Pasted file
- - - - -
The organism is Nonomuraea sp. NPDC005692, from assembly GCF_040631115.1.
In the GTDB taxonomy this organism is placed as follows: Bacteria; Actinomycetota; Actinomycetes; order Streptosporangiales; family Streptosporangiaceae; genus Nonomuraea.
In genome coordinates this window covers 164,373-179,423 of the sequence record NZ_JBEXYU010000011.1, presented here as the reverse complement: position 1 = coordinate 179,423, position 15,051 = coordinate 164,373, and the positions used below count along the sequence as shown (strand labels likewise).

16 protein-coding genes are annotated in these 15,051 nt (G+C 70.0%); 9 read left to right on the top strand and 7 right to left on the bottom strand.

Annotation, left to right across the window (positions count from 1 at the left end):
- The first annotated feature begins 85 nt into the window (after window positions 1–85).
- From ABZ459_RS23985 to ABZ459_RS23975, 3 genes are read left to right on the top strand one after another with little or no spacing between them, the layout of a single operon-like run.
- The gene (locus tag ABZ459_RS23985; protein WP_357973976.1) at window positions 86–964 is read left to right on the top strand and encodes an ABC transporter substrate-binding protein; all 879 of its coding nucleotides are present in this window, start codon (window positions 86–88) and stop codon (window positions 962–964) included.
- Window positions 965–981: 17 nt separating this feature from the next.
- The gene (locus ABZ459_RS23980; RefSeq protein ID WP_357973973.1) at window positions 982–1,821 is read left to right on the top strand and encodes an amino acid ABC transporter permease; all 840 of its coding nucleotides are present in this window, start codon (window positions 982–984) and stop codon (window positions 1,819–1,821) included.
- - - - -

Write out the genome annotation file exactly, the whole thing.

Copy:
The organism is Nonomuraea sp. NPDC005692, from assembly GCF_040631115.1.
In the GTDB taxonomy this organism is placed as follows: Bacteria; Actinomycetota; Actinomycetes; order Streptosporangiales; family Streptosporangiaceae; genus Nonomuraea.
In genome coordinates this window covers 164,373-179,423 of the sequence record NZ_JBEXYU010000011.1, presented here as the reverse complement: position 1 = coordinate 179,423, position 15,051 = coordinate 164,373, and the positions used below count along the sequence as shown (strand labels likewise).

16 protein-coding genes are annotated in these 15,051 nt (G+C 70.0%); 9 read left to right on the top strand and 7 right to left on the bottom strand.

Annotation, left to right across the window (positions count from 1 at the left end):
- The first annotated feature begins 85 nt into the window (after window positions 1–85).
- From ABZ459_RS23985 to ABZ459_RS23975, 3 genes are read left to right on the top strand one after another with little or no spacing between them, the layout of a single operon-like run.
- The gene (locus tag ABZ459_RS23985; protein WP_357973976.1) at window positions 86–964 is read left to right on the top strand and encodes an ABC transporter substrate-binding protein; all 879 of its coding nucleotides are present in this window, start codon (window positions 86–88) and stop codon (window positions 962–964) included.
- Window positions 965–981: 17 nt separating this feature from the next.
- The gene (locus ABZ459_RS23980; RefSeq protein ID WP_357973973.1) at window positions 982–1,821 is read left to right on the top strand and encodes an amino acid ABC transporter permease; all 840 of its coding nucleotides are present in this window, start codon (window positions 982–984) and stop codon (window positions 1,819–1,821) included.